The Great Migration – Nature At Its Finest

Lauren Curd

Each year, the largest movement of animals on the planet takes places in northeast Africa, an amazing natural occurrence that see millions travel over 1,600km in search of grazing and birthing grounds. In a calendar year, the Great Migration will start roughly between April and June, when over 1.5 million wildebeest, hundreds of thousands of zebras and gazelles, plus a vast quantity of other game, will cross over from the Serengeti in Tanzania to the Masai Mara in Kenya. The journey is perilous and countless beasts die but it is the smell of the long grass that sees these animals strive to survive.

The months of January to March are when the animals graze on the short grass plains among Ngorongoro National Park in the famous Serengeti. Calves are born in February, under the safety of millions of other animals, and they’re given some time to grow by moving northwest to areas like Kusini and the Seronera Valley to keep munching on the turf. Families will teach their young some techniques to survive the upcoming expedition. By April, the grasses are depleting and the ‘long rains’ fall in the north, drawing the herds towards the Grumeti River. Horse riding safaris are quite popular during the spring, in which you ride alongside the wandering wildebeest, admiring the sheer volume of nature and getting glimpses of the young trying to keep up with the herd.

The biggest threat during the migration is undoubtedly the predators. Crocodiles wait patiently in the river, snapping up their fill, and then lions, cheetahs, leopards and hyenas sit among the tall grass ready to strike. If not for predation then many animals will also die of thirst, hunger, trampling or exhaustion. By late June/early July, they will arrive at their second river crossing, the last test in their pilgrimage to the Masai Mara in Kenya. The Mara River crossing is a great safari attraction, providing an insight into the fragile but tremendous eco-system in which the wildlife lives. The safety in numbers approach invariably prevents many deaths and you’ll see plenty of calves reach the Masai Mara, frolicking among the verdant vegetation that these animals sought after. They will stay in the area for the rest of the summer and remain during autumn, until the dry season has been used up. In early November, they will make the return journey, hoping to reach the Serengeti in time for birthing again in the New Year.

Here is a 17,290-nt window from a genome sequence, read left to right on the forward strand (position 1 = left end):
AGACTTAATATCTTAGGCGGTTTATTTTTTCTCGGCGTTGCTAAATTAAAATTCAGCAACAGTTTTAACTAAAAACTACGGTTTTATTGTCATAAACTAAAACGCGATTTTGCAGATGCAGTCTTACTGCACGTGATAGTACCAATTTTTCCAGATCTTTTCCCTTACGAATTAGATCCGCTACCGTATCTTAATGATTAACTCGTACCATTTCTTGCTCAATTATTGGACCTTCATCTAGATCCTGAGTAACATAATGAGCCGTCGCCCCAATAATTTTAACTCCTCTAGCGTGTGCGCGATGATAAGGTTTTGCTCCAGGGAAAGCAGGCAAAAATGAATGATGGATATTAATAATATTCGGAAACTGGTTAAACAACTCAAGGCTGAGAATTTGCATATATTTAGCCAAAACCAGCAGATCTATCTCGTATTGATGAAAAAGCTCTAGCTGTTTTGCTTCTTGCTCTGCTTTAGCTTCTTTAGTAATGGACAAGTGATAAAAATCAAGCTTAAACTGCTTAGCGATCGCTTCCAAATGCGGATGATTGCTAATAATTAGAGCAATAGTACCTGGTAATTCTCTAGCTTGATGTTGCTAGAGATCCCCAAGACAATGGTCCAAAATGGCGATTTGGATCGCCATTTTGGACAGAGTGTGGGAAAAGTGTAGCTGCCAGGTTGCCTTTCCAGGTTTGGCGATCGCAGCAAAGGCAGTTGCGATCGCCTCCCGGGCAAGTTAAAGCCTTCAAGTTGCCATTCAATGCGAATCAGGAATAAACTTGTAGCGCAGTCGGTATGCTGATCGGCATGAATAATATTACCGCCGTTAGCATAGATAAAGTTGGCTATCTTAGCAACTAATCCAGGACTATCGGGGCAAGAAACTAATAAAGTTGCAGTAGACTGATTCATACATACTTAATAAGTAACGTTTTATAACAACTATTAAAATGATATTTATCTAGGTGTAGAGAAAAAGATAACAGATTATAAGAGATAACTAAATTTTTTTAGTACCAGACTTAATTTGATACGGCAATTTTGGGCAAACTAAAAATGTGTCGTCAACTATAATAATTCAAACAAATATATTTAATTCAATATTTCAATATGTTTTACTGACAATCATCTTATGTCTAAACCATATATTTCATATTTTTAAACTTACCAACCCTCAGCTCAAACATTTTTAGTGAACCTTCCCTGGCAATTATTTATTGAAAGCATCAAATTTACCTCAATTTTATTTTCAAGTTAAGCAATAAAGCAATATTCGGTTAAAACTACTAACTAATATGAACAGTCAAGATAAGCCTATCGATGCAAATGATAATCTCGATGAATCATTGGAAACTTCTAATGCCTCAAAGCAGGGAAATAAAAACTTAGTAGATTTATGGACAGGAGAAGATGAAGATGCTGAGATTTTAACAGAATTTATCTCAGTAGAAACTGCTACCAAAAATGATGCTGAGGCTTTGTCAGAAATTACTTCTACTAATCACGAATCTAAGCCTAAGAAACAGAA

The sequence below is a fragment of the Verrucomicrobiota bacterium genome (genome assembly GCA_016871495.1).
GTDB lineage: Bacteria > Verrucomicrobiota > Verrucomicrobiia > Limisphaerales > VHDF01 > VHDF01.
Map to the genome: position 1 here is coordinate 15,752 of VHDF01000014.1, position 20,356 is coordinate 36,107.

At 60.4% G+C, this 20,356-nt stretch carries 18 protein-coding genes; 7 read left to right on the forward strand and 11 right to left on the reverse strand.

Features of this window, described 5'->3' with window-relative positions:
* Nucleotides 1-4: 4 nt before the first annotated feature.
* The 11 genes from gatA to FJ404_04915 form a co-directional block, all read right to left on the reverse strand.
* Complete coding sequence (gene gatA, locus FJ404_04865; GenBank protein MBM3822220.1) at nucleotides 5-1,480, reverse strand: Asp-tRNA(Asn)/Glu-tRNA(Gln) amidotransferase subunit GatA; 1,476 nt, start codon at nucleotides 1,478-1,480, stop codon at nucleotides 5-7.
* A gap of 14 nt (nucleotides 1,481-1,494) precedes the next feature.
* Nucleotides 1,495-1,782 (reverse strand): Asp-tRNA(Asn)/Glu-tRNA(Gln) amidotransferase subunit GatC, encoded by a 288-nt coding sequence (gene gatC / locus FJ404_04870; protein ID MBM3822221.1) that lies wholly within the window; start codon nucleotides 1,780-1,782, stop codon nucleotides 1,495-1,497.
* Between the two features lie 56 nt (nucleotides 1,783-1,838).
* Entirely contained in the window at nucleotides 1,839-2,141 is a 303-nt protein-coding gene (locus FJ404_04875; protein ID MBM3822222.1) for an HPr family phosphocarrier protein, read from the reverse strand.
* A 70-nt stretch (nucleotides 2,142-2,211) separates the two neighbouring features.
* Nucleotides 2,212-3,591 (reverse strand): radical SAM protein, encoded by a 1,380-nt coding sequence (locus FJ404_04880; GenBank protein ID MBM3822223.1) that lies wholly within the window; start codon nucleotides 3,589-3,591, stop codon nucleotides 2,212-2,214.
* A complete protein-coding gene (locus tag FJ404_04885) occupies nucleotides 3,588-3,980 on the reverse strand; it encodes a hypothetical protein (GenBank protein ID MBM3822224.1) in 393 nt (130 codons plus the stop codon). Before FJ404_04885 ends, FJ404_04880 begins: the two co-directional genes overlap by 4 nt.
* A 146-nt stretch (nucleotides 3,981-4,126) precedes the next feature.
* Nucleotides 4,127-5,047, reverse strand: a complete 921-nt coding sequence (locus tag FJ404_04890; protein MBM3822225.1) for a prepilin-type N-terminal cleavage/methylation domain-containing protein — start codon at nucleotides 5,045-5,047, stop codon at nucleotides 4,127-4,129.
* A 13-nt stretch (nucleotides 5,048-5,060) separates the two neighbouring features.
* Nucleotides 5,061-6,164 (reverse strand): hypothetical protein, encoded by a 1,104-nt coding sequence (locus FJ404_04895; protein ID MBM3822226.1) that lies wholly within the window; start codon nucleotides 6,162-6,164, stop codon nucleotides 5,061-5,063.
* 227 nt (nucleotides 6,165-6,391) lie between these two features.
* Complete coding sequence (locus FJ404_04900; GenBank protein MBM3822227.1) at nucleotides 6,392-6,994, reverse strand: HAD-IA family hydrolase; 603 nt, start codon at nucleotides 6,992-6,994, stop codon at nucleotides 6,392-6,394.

There are thousands of other animals to witness on a safari and you should not limit yourself to just wildebeest and big cats. Of course, take in the migratory sights but keep your eyes peeled for rhinos, elephants, warthogs, vervet monkeys, baboons, giraffes and the numerous birds soaring in the sky, including huge vultures, African fish eagle, widowbirds, grenadiers and cinnamon-breasted rock buntings. Cross them off your safari list while enjoying the sights, smells, tastes and sounds of Africa. It truly is a remarkable sight, and this natural phenomenon occurs every year so pick the best time for you to come and see it. Get in touch with us and we can advise you on your perfect safari holiday to witness the Great Migration.

Header images: © &BEYOND

 

**This blog post was previously published on Medway Leisure Travel, now trading as Pettitts Travel**